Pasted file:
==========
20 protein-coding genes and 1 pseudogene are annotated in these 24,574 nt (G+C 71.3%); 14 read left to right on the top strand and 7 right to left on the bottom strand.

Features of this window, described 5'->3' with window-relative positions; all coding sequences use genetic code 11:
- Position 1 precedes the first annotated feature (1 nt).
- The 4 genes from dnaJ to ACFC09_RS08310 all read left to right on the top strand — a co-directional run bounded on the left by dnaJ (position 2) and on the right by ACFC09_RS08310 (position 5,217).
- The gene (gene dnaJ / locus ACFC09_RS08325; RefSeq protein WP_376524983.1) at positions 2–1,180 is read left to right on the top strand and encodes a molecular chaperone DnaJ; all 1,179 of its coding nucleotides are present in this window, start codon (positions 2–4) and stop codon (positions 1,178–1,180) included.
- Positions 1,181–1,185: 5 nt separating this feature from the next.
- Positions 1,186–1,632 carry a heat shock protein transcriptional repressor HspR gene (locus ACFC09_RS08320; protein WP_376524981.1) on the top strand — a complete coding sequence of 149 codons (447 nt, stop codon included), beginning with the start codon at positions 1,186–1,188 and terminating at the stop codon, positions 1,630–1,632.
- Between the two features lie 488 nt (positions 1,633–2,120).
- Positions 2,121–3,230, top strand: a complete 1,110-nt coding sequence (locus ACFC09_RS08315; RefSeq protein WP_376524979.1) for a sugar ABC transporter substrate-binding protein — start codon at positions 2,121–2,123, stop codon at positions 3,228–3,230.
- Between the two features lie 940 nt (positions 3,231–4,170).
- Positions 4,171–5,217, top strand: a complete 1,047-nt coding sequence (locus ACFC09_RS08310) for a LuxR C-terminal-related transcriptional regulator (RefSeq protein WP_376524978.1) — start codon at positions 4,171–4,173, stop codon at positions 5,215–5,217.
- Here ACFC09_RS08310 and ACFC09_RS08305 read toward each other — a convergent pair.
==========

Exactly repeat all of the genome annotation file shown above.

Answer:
20 protein-coding genes and 1 pseudogene are annotated in these 24,574 nt (G+C 71.3%); 14 read left to right on the top strand and 7 right to left on the bottom strand.

Features of this window, described 5'->3' with window-relative positions; all coding sequences use genetic code 11:
- Position 1 precedes the first annotated feature (1 nt).
- The 4 genes from dnaJ to ACFC09_RS08310 all read left to right on the top strand — a co-directional run bounded on the left by dnaJ (position 2) and on the right by ACFC09_RS08310 (position 5,217).
- The gene (gene dnaJ / locus ACFC09_RS08325; RefSeq protein WP_376524983.1) at positions 2–1,180 is read left to right on the top strand and encodes a molecular chaperone DnaJ; all 1,179 of its coding nucleotides are present in this window, start codon (positions 2–4) and stop codon (positions 1,178–1,180) included.
- Positions 1,181–1,185: 5 nt separating this feature from the next.
- Positions 1,186–1,632 carry a heat shock protein transcriptional repressor HspR gene (locus ACFC09_RS08320; protein WP_376524981.1) on the top strand — a complete coding sequence of 149 codons (447 nt, stop codon included), beginning with the start codon at positions 1,186–1,188 and terminating at the stop codon, positions 1,630–1,632.
- Between the two features lie 488 nt (positions 1,633–2,120).
- Positions 2,121–3,230, top strand: a complete 1,110-nt coding sequence (locus ACFC09_RS08315; RefSeq protein WP_376524979.1) for a sugar ABC transporter substrate-binding protein — start codon at positions 2,121–2,123, stop codon at positions 3,228–3,230.
- Between the two features lie 940 nt (positions 3,231–4,170).
- Positions 4,171–5,217, top strand: a complete 1,047-nt coding sequence (locus ACFC09_RS08310) for a LuxR C-terminal-related transcriptional regulator (RefSeq protein WP_376524978.1) — start codon at positions 4,171–4,173, stop codon at positions 5,215–5,217.
- Here ACFC09_RS08310 and ACFC09_RS08305 read toward each other — a convergent pair.